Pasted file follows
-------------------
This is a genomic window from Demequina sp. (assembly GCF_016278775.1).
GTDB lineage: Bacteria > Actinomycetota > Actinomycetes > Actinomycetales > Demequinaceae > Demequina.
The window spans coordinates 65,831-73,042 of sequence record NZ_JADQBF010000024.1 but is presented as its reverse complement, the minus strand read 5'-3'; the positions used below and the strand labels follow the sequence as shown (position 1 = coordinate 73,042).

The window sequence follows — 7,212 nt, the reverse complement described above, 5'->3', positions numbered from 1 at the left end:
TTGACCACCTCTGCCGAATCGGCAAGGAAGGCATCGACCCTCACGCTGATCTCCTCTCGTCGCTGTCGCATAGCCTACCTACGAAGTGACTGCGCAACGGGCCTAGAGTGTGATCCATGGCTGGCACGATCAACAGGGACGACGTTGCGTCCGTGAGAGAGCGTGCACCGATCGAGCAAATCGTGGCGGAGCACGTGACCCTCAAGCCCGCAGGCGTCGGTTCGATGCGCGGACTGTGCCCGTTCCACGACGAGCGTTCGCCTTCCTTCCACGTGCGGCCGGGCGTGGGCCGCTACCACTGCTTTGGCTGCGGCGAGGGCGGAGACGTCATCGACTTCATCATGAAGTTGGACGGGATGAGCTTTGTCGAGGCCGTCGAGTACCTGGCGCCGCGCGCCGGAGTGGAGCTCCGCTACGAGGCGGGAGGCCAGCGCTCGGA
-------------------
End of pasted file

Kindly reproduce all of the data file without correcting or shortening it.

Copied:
This is a genomic window from Demequina sp. (assembly GCF_016278775.1).
GTDB lineage: Bacteria > Actinomycetota > Actinomycetes > Actinomycetales > Demequinaceae > Demequina.
The window spans coordinates 65,831-73,042 of sequence record NZ_JADQBF010000024.1 but is presented as its reverse complement, the minus strand read 5'-3'; the positions used below and the strand labels follow the sequence as shown (position 1 = coordinate 73,042).

The window sequence follows — 7,212 nt, the reverse complement described above, 5'->3', positions numbered from 1 at the left end:
TTGACCACCTCTGCCGAATCGGCAAGGAAGGCATCGACCCTCACGCTGATCTCCTCTCGTCGCTGTCGCATAGCCTACCTACGAAGTGACTGCGCAACGGGCCTAGAGTGTGATCCATGGCTGGCACGATCAACAGGGACGACGTTGCGTCCGTGAGAGAGCGTGCACCGATCGAGCAAATCGTGGCGGAGCACGTGACCCTCAAGCCCGCAGGCGTCGGTTCGATGCGCGGACTGTGCCCGTTCCACGACGAGCGTTCGCCTTCCTTCCACGTGCGGCCGGGCGTGGGCCGCTACCACTGCTTTGGCTGCGGCGAGGGCGGAGACGTCATCGACTTCATCATGAAGTTGGACGGGATGAGCTTTGTCGAGGCCGTCGAGTACCTGGCGCCGCGCGCCGGAGTGGAGCTCCGCTACGAGGCGGGAGGCCAGCGCTCGGA